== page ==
Why do most people want their teachers, doctors, detectives, soldiers, park rangers, etc. to be state employees, or heavily regulated “professionals,” instead of vigorously competing business-folk? Yes, many specific market failure rationales are offered, but it seems to me that humans also feel a psychological need to keep their sacred social institutions looking similar to the families, bands, and fiefdoms of their distant ancestors. We want something like key people swearing an oath of loyalty to us and our dearest norms; otherwise it just doesn’t feel right.
In what way- can you give more details?
Weren't private detectives mentioned as having existing historically? Maybe somebody who actually knows the details should check that up.
What about government-subsidised defence lawyers with bounties per client they get let off?
The army currently has a practical monopoly on force, and yet they haven't seized power.
In addition, a system could easily exist with both a public army and private forces- as long as the balance of power wasn't too far in favor of the private forces, a mix of a reluctance to embark on a risky civil war, the consequences of failure and democratic indoctrination would restrain private forces from a coup.
Government detective or not, there is a risk of false accusations. If you put a reward for doing something, there is always the risk of people "cheating" to get more rewards (in this case, false accusations to increase conviction rates). It's not the system's fault. I think Robin's system has merit given the right time to test it and the right system to support it.
- Jacqueline Roberts
There's already a similar experiment - American private jail system. It was the worst thing ever to happen to justice in any developed country ever, and if you cannot even admit that much, you really should stay away from the subject.
Stuart, we could experiment by slowly add more crimes that are enforced by bounties instead of police.
That sounds like a very good idea.
I'm somewhat surprised that so many people fear false accusations with bounty hunting more than with government employee detectives and prosecutors, who if they could would also like to falsely accuse folks in order to increase their closure and conviction rates, and who can better collude to achieve this end.
They already tried this type of thing in ancient Greece, and from the odious effects of the policy the word 'sycophant' still retains its unsavory connotation.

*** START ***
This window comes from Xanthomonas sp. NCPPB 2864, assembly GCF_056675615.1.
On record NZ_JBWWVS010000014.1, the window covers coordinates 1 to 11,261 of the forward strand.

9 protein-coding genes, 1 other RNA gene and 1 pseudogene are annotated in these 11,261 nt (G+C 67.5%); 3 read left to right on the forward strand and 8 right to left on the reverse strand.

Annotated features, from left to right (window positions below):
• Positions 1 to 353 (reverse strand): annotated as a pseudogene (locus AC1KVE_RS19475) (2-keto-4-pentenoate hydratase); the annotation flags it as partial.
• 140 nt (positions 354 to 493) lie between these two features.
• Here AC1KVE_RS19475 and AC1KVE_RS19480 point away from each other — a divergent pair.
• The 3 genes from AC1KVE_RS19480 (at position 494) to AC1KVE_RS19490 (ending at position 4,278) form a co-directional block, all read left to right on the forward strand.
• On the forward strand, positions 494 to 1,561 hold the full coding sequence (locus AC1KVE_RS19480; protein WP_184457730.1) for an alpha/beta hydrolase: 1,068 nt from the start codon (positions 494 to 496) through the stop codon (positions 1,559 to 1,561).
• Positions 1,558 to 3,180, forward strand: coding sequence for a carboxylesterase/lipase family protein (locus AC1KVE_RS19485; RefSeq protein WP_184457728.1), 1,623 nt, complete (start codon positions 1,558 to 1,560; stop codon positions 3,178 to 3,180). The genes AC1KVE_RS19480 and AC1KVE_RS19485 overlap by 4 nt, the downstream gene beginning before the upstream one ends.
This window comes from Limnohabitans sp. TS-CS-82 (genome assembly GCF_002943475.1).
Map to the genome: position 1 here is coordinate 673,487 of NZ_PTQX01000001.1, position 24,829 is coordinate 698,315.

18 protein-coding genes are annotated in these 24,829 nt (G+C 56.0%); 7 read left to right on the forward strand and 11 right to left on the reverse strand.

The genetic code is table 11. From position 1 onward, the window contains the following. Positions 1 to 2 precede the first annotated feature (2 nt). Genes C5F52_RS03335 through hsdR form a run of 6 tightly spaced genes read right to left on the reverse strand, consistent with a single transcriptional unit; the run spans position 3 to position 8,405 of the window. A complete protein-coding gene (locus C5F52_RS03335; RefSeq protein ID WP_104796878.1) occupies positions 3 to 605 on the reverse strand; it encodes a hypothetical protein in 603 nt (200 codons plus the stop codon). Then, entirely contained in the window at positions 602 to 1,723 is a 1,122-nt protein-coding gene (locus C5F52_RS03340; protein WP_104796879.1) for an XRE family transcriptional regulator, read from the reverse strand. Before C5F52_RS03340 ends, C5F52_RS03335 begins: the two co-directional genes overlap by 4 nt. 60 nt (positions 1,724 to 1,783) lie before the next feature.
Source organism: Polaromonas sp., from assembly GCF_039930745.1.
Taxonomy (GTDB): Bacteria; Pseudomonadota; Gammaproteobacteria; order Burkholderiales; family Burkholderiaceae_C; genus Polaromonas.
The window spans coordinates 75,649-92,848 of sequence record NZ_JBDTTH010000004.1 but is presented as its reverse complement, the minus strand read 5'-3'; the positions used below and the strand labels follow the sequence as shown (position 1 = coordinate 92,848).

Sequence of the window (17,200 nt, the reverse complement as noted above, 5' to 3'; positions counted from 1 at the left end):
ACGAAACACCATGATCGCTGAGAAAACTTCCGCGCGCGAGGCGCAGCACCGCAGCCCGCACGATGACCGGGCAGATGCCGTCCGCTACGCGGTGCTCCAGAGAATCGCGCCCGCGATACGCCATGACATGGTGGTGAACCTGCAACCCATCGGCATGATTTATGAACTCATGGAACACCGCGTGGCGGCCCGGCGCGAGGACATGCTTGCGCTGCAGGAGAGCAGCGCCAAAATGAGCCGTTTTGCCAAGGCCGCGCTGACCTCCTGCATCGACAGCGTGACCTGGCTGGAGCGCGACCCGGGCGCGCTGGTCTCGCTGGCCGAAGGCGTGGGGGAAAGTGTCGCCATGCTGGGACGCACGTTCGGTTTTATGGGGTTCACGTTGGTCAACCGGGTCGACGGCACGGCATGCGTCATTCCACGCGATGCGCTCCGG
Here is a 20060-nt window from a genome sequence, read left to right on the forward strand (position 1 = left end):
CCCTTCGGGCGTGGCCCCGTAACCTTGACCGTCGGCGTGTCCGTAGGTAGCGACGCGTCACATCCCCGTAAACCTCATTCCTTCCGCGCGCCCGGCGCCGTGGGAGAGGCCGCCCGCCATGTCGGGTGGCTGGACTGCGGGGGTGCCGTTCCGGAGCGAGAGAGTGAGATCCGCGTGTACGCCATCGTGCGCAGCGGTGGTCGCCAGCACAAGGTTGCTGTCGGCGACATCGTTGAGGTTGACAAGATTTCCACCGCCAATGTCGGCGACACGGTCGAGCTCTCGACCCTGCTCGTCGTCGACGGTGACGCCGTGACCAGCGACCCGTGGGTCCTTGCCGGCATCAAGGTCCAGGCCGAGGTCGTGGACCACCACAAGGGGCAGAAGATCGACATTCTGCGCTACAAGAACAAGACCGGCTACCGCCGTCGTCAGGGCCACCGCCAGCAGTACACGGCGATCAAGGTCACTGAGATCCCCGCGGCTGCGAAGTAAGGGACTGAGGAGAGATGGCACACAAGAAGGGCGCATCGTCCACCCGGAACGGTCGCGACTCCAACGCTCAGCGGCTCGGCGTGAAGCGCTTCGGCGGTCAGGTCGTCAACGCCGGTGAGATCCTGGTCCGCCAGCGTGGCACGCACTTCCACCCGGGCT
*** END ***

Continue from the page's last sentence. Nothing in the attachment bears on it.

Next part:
And in whose interest does everybody act in this capacity?
Regarding bail bondsmen, I thought this NPR story should make us more cautious.
according to the county treasurer in Lubbock, bondsmen usually only pay 5 percent of the bond when a client runs.Consider that math for a minute. The bondsmen charge clients at least 10 percent. But if the client runs, they only have to pay the county 5 percent. Meaning if they make no effort whatsoever, they still profit...It is possible to skip the commercial bail bonding business entirely by just paying cash. Show up for court and you get your cash back. But it turns out that this is not as easy as it sounds. It takes hours longer to post a cash bail. And many people, like Sandy Ramirez, don't even know that it's an option... She says neither the district attorney's office, the judge nor the court clerk told her she could leave cash with the court as a deposit and get it back when the case was over. ...judges aren't setting bail at what you can afford to pay. They're setting bail 10 times higher than what many people can afford to pay a bail bondsman. If a judge thinks $1,000 is a good amount to bring you back to court, then bail is set at $10,000.
See my above comment. I nearly was framed by the current system..
I would be more worried about being framed in this scenario than I am now.
We can make the loser pay the winner's court costs.
In your proposed system one would only need to make it more expensive to prosecute oneself than the bounty would pay out to avoid getting charged. The poor would get charged more often than the rich, because they could afford to put up less of a fight.
You might suggest a counter bounty for defence attorneys, but that would provide the perverse incentive for them to take on only the easiest to defend and leave everyone else blowing in the wind.